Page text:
This season, Harvard’s prospective field generals face the pressure of replacing two All-Ivy performers in Chris Pizzotti ’08-’09 and Liam O’Hagan ’08-’09, who were a combined 31-9 in games started over the course of their careers. The tandem led the Crimson to Ivy League championships in each of the last two seasons.
“They both played so well for so long,” sophomore quarterback Alex Sarkisian says, “but I think the quarterbacks we have now can step in and do a good job.”
Those quarterbacks include junior Collier Winters, junior Matt Simpson, freshman Colton Chapple, and Sarkisian. Heading into this weekend’s game against Holy Cross, Winters sits atop the depth chart, followed closely by Simpson, with Chapple and Sarkisian fighting for the third spot.
“Simpson and [Winters] have been battling it out,” junior wide receiver Marco Iannuzzi says. “[Simpson] had a minor ankle twist, and so that put him back a few practices. But when they’re healthy, it’s still a battle between the two.”
Though the competition for the starting job has been fierce, it has not been divisive. Working out together in the offseason and sharing reps in practice has not only motivated each quarterback, it has allowed them to work together towards their collective improvement.
“If I ever have any questions about making reads on the field or protection checks or anything like that, [the other quarterbacks have] always been very helpful,” Sarkisian says. “I don’t think there’s any animosity between us at all.”
“Competing for the spot makes everyone work harder and get better, but we’re all just friends having fun,” Winters adds. “We just like playing football and being around each other.”
Harvard’s quarterback play promises to be a little different this season than in years past.
While Pizzotti was primarily a pocket passer, this year’s crop of quarterbacks can all make things happen with their legs.
“They’re all pretty similar in what they can do,” says senior wide receiver Matt Luft. “They all have pretty good arms, they all make good reads, and they can all move and get away from trouble if need be.”
As a result, the Crimson offense will feature more quarterback runs in its play calling, opening the possibility for Harvard to employ an exciting brand of football.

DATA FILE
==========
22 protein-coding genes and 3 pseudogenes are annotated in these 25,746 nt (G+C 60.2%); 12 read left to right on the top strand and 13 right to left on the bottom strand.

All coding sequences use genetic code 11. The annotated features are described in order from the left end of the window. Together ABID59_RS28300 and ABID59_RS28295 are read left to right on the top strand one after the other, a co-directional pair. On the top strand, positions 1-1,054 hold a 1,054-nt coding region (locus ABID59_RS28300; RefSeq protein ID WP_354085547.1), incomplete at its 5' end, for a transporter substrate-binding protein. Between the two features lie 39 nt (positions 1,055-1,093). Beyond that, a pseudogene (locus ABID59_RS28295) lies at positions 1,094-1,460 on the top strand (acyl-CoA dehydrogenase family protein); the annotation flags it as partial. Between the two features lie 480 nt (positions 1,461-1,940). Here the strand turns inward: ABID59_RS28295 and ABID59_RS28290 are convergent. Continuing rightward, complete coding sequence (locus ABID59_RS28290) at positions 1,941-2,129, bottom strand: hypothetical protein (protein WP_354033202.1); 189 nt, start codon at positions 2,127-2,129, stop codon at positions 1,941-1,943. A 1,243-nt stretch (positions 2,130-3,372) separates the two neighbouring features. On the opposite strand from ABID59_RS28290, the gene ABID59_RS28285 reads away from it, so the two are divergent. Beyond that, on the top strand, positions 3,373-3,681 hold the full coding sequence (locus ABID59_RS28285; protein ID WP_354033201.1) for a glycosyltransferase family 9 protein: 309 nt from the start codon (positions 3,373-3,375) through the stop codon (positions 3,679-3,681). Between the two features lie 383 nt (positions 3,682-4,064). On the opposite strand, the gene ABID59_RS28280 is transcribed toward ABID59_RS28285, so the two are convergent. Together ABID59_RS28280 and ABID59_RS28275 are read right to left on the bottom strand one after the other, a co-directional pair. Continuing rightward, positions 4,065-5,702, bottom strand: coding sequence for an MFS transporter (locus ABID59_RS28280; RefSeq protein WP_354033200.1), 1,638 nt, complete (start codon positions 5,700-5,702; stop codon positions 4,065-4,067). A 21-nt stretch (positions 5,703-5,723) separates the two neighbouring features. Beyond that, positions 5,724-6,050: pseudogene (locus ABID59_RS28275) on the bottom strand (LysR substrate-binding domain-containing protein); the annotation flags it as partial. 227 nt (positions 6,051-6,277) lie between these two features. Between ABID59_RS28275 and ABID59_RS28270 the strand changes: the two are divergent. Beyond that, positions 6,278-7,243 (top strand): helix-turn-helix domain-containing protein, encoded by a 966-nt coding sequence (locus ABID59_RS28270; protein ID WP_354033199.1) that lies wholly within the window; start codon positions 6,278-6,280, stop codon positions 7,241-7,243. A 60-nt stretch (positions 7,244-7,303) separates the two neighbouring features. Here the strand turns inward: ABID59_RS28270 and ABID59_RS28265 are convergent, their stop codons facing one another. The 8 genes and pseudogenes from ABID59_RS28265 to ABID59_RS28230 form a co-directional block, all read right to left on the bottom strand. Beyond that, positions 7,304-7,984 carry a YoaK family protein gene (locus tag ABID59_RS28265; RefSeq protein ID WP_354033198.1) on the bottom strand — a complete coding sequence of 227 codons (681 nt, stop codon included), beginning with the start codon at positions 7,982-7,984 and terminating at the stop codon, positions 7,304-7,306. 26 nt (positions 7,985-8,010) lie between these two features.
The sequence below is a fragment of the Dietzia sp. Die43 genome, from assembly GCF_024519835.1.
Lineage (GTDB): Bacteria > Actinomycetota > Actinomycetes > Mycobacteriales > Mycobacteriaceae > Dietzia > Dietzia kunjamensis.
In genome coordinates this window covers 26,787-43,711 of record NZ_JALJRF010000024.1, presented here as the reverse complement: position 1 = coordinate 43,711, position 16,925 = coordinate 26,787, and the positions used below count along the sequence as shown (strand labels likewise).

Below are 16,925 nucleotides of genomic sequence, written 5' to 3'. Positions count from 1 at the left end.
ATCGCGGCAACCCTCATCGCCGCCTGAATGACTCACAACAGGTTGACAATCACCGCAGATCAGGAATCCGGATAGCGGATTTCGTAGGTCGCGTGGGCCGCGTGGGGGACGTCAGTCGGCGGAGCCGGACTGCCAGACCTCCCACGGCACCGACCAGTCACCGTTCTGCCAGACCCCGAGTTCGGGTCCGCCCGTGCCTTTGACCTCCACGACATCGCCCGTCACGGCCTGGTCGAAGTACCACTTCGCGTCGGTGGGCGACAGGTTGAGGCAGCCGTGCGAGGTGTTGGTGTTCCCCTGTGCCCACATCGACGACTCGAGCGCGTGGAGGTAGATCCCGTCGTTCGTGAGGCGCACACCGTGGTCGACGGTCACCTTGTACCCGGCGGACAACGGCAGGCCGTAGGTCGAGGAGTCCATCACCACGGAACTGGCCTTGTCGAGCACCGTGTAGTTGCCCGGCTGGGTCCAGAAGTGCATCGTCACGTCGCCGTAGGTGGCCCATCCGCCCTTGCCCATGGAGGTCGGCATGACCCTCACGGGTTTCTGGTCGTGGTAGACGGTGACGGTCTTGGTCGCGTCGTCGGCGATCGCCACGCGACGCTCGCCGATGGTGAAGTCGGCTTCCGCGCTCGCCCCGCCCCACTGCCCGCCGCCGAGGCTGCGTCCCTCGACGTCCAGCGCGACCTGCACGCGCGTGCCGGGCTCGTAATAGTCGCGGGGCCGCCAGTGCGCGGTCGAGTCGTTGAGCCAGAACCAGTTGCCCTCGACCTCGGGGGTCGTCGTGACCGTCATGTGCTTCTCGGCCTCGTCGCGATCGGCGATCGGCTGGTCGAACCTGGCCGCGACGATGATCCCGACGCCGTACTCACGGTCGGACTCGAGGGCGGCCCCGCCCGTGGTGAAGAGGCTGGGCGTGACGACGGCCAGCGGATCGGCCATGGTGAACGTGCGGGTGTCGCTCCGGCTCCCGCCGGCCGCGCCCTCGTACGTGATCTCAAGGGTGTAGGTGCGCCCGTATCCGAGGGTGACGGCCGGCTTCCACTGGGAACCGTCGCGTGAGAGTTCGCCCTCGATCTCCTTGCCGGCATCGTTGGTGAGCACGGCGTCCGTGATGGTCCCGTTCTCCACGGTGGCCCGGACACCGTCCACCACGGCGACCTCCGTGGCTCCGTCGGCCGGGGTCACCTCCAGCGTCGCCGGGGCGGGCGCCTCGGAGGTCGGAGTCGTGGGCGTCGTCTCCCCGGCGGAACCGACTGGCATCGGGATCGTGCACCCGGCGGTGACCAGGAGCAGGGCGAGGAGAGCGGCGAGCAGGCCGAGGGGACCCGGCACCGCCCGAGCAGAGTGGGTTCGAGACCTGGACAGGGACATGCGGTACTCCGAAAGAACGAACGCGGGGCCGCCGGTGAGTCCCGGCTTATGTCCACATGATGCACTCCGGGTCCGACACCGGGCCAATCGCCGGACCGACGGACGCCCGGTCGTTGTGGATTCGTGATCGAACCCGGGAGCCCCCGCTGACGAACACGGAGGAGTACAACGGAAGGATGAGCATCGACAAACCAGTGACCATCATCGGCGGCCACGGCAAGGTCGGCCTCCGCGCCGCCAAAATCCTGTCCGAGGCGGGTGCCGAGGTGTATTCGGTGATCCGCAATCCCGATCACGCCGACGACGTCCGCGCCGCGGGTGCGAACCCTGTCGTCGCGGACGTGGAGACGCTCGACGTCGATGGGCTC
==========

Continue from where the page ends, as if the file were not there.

But the Crimson signal callers stress that the offense will depend on the players surrounding them, primarily the talented wide receiver corps. Including Luft and Iannuzzi, Harvard returns six of its top seven receivers from a year ago. Together, the group accounted for 2,150 yards and 15 touchdowns last season.
“We have so many weapons,” Sarkisian says. “It’s just incredible. We have a handful of guys who are All-Ivy caliber receivers. You combine all those receivers with a great offensive line and a great running game—that’s all you can ask for.”
“Our role, [for] the first couple games at least, is to manage the offense, take care of the ball, and just let the guys around us make all the plays,” Winters says.
But in spite of all their modesty, the challenge remains for the quarterbacks to lead the team in both action and attitude.
“[Harvard coach Tim Murphy’s] main [expectation of the quarterbacks] is to be the leaders on the team,” Simpson says. “With Chris and Liam, they both had excellent leadership. People really looked to them to run the offense. So I think they have the same expectations for us.”
While the bar may be set high—especially in the wake of consecutive Ivy League championships—it only seems appropriate for someone as distinguished as a Harvard quarterback.
—Staff writer Timothy J. Walsh can be reached at firstname.lastname@example.org.
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